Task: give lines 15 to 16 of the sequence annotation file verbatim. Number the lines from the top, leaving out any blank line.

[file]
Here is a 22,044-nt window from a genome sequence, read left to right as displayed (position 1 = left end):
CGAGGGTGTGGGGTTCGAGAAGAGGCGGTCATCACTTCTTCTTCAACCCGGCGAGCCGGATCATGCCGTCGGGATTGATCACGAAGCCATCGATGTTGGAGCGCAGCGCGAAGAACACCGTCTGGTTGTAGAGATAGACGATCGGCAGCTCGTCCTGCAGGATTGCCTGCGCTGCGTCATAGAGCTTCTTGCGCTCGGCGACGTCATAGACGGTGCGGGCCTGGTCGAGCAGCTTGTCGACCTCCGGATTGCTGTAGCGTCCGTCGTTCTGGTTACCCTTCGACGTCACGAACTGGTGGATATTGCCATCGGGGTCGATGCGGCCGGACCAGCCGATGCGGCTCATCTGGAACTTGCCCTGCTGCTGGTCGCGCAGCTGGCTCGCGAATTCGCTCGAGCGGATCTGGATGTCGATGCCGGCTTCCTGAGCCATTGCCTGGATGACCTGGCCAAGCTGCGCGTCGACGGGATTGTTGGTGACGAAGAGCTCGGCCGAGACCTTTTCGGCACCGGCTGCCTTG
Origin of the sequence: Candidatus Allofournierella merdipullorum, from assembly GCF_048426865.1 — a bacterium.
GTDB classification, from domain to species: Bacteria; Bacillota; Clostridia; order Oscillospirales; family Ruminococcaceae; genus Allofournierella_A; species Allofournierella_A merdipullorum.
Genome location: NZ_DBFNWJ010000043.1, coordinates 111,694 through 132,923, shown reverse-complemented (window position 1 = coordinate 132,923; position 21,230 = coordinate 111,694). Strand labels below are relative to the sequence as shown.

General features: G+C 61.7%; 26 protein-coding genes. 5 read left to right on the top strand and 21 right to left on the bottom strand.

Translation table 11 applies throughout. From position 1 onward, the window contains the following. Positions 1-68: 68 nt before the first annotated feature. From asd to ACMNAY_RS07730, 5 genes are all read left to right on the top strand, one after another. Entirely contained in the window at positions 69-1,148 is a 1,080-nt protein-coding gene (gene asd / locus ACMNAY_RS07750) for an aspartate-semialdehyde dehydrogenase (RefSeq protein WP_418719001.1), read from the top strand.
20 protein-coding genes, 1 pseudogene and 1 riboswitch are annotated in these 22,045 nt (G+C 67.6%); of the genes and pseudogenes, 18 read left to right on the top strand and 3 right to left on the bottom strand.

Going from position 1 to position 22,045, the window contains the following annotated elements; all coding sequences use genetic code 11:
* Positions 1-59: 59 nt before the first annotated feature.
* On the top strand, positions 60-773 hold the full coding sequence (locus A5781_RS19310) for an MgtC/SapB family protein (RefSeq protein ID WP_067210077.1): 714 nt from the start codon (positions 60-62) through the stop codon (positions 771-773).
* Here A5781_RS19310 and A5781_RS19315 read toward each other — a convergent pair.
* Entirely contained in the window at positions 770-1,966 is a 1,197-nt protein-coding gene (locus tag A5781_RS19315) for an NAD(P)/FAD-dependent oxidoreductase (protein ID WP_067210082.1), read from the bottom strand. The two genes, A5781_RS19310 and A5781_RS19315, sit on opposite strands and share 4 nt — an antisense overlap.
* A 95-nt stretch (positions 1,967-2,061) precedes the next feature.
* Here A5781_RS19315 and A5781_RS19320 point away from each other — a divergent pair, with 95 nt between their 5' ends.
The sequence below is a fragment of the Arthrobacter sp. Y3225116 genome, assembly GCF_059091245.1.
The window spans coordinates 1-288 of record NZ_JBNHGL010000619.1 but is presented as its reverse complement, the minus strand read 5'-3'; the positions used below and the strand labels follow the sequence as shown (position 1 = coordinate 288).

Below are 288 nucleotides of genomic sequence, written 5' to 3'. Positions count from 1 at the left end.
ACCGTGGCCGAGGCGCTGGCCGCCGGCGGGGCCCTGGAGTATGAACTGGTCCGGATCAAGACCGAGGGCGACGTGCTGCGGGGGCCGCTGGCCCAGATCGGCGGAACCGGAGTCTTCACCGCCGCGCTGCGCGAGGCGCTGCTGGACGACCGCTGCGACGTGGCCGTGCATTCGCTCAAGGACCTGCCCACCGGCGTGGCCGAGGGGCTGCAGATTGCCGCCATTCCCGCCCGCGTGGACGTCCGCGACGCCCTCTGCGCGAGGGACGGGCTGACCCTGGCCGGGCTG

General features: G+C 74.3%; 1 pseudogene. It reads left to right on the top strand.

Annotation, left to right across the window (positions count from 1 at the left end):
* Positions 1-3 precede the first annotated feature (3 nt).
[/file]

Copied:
* Here A5781_RS19315 and A5781_RS19320 point away from each other — a divergent pair, with 95 nt between their 5' ends.
The sequence below is a fragment of the Arthrobacter sp. Y3225116 genome, assembly GCF_059091245.1.